An escape route has been opened up should any British teachers fancy a study trip abroad. Warwick Mansell reports
WHAT would you say to the chance to travel overseas at the Government's expense - without having to become a spy?
Teachers are being urged to seize the chance of a study visit to a country of their choice, with all accommodation and travel costs met by the taxpayer. Hundreds of free trips have still not been allocated.
The trips - of up to two weeks - are being offered under the Department for Education and Employment's international professional development scheme.
The programme funds study visits to partner schools overseas. Those going might, for example, examine how the overseas school uses computers to support the curriculum, or the way it assesses pupil performance.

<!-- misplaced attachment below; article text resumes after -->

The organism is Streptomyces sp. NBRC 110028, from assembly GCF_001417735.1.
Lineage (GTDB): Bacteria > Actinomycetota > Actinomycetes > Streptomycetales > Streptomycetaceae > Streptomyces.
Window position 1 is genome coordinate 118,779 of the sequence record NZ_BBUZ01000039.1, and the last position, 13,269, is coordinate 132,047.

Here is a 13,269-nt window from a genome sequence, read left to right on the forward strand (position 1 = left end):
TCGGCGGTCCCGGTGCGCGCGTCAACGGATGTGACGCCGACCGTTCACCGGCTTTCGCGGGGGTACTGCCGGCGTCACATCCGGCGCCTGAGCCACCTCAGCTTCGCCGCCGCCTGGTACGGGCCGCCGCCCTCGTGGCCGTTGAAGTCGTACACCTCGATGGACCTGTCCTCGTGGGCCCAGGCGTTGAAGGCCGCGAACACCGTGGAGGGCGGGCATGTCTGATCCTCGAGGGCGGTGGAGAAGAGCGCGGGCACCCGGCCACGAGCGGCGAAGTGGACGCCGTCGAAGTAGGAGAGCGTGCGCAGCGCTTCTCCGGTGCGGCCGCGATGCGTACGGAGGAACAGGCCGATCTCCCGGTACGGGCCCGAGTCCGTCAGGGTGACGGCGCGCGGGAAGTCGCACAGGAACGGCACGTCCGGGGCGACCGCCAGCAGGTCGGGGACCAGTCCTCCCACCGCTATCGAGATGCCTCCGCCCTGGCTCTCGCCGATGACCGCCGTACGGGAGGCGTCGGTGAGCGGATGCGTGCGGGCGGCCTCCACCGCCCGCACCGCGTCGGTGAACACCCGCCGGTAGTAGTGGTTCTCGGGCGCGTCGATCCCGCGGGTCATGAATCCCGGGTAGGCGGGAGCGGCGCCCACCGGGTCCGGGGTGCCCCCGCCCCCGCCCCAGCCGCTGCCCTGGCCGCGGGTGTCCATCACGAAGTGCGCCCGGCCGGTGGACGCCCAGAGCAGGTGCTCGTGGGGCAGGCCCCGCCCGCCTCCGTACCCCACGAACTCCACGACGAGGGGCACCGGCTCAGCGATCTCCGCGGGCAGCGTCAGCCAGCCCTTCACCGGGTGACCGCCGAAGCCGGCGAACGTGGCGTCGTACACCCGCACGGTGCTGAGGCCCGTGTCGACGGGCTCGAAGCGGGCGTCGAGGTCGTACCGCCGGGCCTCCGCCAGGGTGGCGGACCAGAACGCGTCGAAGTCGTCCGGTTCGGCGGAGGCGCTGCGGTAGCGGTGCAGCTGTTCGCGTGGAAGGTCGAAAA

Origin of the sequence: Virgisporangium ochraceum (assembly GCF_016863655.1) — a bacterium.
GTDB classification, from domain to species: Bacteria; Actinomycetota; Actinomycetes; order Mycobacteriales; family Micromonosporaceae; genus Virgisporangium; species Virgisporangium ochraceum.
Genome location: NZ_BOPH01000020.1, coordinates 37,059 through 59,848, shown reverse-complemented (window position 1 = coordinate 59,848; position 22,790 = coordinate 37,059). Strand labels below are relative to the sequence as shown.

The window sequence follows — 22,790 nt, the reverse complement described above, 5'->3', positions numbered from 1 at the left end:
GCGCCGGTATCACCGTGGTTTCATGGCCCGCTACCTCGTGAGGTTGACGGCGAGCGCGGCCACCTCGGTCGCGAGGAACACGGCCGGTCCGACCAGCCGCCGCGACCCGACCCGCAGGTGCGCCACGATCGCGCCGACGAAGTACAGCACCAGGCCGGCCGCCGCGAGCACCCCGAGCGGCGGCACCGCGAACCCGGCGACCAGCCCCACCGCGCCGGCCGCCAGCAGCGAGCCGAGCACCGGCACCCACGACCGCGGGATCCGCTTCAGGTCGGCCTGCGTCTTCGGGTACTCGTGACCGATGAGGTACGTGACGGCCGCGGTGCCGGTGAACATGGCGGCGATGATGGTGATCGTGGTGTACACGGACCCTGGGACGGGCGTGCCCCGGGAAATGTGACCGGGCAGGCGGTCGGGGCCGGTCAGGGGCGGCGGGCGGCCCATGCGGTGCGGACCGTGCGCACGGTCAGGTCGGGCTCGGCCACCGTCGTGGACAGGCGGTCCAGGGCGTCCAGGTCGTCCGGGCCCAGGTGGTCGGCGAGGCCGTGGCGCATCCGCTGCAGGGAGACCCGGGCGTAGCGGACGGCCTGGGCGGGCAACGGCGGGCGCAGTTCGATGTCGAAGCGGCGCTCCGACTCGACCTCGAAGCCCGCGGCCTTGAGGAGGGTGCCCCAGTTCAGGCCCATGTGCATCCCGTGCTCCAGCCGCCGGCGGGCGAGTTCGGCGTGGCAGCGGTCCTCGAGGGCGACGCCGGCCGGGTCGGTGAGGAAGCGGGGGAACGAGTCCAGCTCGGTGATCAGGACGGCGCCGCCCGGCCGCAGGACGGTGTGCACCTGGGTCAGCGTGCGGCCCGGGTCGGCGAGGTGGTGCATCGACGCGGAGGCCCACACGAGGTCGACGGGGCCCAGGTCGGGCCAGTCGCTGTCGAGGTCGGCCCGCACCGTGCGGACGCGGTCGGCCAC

Staff wanting to take part can apply to their head, who should then assemble groups of between two to four colleagues for the visit.
The British school must already have links with its proposed ovrseas partner to qualify. The visits would last for one week if the school is in Europe, two if the destination is further afield. Travellers would have to prepare a report on their return.
So far, only 33 teachers have applied for a total of 500 places. As all visits must be completed by next April, the organisers say that applications received in the next few weeks will "never have a better chance of success".
However, teacher unions have claimed that one reason for the poor take-up may be the fact that the Government is not paying for supply cover, so most trips will be in the holidays.
Anthony Howick, of the Central Bureau for International Education and Training said: "This is an opportunity for teachers to look at practice in a new, international setting - to take a fresh look at what they are doing in their classrooms."
Those interested in expanding their horizons should call Julie Stimpson at the Central Bureau, on 020 7389 4826, or visit www.centralbureau.org.uktipd